PHP Switch Statement

Posted on May 3, 2011

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In the previous lessons we covered the various elements that make up an If Statement in PHP. However, there are times when an if statement is not the most efficient way to check for certain conditions.

For example we might have a variable that stores travel destinations and you want to pack according to this destination variable. In this example you might have 20 different locations that you would have to check with a nasty long block of If/ElseIf/ElseIf/ElseIf/… statements. This doesn’t sound like much fun to code, let’s see if we can do something different.

PHP Switch Statement: Speedy Checking

With the use of the switch statement you can check for all these conditions at once, and the great thing is that it is actually more efficient programming to do this. A true win-win situation!

The way the Switch statement works is it takes a single variable as input and then checks it against all the different cases you set up for that switch statement. Instead of having to check that variable one at a time, as it goes through a bunch of If Statements, the Switch statement only has to check one time.

PHP Switch Statement Example

In our example the single variable will be $destination and the cases will be: Las Vegas, Amsterdam, Egypt, Tokyo, and the Caribbean Islands.

PHP Code:

$destination = "Tokyo";
echo "Traveling to $destination<br />";
switch ($destination){
	case "Las Vegas":
		echo "Bring an extra $500";
		break;
	case "Amsterdam":
		echo "Bring an open mind";
		break;	
	case "Egypt":
		echo "Bring 15 bottles of SPF 50 Sunscreen";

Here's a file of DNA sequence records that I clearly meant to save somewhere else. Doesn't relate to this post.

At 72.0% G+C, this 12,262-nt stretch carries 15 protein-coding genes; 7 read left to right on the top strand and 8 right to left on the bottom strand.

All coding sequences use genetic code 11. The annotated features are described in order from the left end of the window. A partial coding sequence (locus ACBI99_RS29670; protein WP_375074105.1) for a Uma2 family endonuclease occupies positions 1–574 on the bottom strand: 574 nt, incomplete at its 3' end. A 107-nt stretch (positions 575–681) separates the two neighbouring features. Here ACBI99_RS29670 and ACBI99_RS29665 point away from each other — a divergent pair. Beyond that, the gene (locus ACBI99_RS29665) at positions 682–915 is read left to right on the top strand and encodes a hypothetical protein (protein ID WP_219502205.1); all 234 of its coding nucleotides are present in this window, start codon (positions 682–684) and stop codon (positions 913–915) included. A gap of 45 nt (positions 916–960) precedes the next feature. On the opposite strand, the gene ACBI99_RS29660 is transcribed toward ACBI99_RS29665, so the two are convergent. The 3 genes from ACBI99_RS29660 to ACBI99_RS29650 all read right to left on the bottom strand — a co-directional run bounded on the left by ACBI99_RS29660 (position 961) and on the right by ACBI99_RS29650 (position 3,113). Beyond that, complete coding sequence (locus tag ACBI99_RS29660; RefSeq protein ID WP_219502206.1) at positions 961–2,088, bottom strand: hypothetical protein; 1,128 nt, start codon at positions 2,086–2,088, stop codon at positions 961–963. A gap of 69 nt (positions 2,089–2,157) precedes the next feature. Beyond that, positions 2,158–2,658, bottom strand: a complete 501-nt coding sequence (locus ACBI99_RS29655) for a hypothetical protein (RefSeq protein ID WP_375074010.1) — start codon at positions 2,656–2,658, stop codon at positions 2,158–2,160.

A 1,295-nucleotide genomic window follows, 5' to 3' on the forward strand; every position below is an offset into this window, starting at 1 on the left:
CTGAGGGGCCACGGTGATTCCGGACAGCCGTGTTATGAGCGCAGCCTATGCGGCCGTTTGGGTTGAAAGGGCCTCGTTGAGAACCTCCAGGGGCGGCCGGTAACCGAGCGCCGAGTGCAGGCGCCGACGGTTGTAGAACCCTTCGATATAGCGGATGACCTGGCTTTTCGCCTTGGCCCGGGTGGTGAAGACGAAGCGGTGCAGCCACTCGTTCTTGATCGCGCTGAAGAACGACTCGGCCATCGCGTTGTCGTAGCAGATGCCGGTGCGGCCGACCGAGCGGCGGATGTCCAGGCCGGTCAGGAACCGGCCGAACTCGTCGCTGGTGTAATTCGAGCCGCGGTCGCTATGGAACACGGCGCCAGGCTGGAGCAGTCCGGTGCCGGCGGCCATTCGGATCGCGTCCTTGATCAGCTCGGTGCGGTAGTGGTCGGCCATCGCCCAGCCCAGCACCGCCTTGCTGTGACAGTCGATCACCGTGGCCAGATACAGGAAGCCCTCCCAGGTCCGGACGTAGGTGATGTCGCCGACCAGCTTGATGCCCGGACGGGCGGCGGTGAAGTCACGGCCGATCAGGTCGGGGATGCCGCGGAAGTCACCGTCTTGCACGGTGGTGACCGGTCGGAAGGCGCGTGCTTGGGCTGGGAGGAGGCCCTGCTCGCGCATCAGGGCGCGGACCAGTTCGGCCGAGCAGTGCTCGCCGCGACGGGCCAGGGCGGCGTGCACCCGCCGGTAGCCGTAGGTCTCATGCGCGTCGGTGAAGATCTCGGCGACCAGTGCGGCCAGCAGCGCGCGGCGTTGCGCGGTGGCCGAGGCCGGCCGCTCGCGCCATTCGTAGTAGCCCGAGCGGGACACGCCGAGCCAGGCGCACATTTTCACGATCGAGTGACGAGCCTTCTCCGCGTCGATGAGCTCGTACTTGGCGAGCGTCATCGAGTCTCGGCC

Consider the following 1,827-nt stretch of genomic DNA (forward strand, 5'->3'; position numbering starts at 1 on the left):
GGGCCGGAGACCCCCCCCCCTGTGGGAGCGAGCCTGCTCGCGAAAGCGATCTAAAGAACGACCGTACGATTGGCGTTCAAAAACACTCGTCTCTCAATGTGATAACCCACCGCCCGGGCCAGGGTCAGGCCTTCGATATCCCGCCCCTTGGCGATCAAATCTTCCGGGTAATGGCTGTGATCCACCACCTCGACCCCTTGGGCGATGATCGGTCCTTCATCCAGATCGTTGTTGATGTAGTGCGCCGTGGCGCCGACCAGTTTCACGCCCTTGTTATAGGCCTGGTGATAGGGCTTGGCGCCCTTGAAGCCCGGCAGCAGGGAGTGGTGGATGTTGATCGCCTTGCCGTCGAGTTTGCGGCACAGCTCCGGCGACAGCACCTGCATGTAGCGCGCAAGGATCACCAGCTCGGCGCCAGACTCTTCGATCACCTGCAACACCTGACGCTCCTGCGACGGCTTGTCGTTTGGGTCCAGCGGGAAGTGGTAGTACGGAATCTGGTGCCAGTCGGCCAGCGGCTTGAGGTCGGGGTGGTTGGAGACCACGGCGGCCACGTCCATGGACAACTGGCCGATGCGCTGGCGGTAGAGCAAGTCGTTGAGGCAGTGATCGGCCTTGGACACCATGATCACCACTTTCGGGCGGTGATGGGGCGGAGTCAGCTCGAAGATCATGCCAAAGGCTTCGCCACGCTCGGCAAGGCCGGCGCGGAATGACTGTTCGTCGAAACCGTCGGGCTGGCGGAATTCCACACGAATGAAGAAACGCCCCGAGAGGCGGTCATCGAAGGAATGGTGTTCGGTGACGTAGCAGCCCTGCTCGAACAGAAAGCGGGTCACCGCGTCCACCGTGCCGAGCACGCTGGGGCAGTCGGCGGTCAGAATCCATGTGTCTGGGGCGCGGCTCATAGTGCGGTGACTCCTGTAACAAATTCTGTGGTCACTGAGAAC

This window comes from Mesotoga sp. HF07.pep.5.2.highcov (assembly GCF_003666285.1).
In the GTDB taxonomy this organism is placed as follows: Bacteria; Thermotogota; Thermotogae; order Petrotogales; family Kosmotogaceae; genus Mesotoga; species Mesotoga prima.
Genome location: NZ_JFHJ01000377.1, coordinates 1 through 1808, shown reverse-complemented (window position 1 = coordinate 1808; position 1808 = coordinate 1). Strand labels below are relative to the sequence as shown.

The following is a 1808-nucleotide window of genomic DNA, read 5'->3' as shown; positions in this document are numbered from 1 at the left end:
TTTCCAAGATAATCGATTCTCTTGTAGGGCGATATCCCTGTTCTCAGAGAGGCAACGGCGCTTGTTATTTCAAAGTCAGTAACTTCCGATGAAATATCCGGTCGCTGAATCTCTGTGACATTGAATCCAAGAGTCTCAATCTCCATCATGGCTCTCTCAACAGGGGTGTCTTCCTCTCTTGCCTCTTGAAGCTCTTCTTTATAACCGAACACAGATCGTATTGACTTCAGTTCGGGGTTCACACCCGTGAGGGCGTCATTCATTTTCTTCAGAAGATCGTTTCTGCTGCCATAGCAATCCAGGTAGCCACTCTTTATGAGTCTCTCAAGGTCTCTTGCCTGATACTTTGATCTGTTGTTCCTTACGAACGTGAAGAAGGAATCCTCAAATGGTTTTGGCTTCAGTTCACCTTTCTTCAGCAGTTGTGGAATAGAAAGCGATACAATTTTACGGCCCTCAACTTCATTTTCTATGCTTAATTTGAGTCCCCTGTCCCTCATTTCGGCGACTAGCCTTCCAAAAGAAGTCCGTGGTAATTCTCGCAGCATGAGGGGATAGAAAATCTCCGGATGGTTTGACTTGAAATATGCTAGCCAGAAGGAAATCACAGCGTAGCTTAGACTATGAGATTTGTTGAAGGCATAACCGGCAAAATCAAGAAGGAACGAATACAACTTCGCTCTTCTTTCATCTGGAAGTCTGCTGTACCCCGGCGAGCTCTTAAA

break;	
	case "Tokyo":
		echo "Bring lots of money";
		break;
	case "Caribbean Islands":
		echo "Bring a swimsuit";
		break;	
}

Display:

Traveling to Tokyo
Bring lots of money

The value of $destination was Tokyo, so when PHP performed the switch operating on $destination in immediately did a search for a case with the value of “Tokyo”. It found it and proceeded to execute the code that existed within that segment.

You might have noticed how each case contains a break; at the end of its code area. This break prevents the other cases from being executed. If the above example did not have any break statements then all the cases that follow Tokyo would have been executed as well. Use this knowledge to enhance the power of your switch statements!

The form of the switch statement is rather unique, so spend some time reviewing it before moving on. Note: Beginning programmers should always include the break; to avoid any unnecessary confusion.

PHP Switch Statement: Default Case

You may have noticed the lack of a place for code when the variable doesn’t match our condition. The if statement has the else clause and the switch statement has the default case.

It’s usually a good idea to always include the default case in all your switch statements. Below is a variation of our example that will result in none of the cases being used causing our switch statement to fall back and use the default case. Note: the word case does not appear before the word default, as default is a special keyword!

PHP Code:

$destination = "New York";
echo "Traveling to $destination<br />";
switch ($destination){
	case "Las Vegas":
		echo "Bring an extra $500";
		break;
	case "Amsterdam":
		echo "Bring an open mind";
		break;
	case "Egypt":
		echo "Bring 15 bottles of SPF 50 Sunscreen";
		break;	
	case "Tokyo":
		echo "Bring lots of money";
		break;	
	case "Caribbean Islands":
		echo "Bring a swimsuit";
		break; 	
	default: echo "Bring lots of underwear!"; break;
}

Display:

Traveling to New York
Bring lots of underwear!
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Posted in: PHP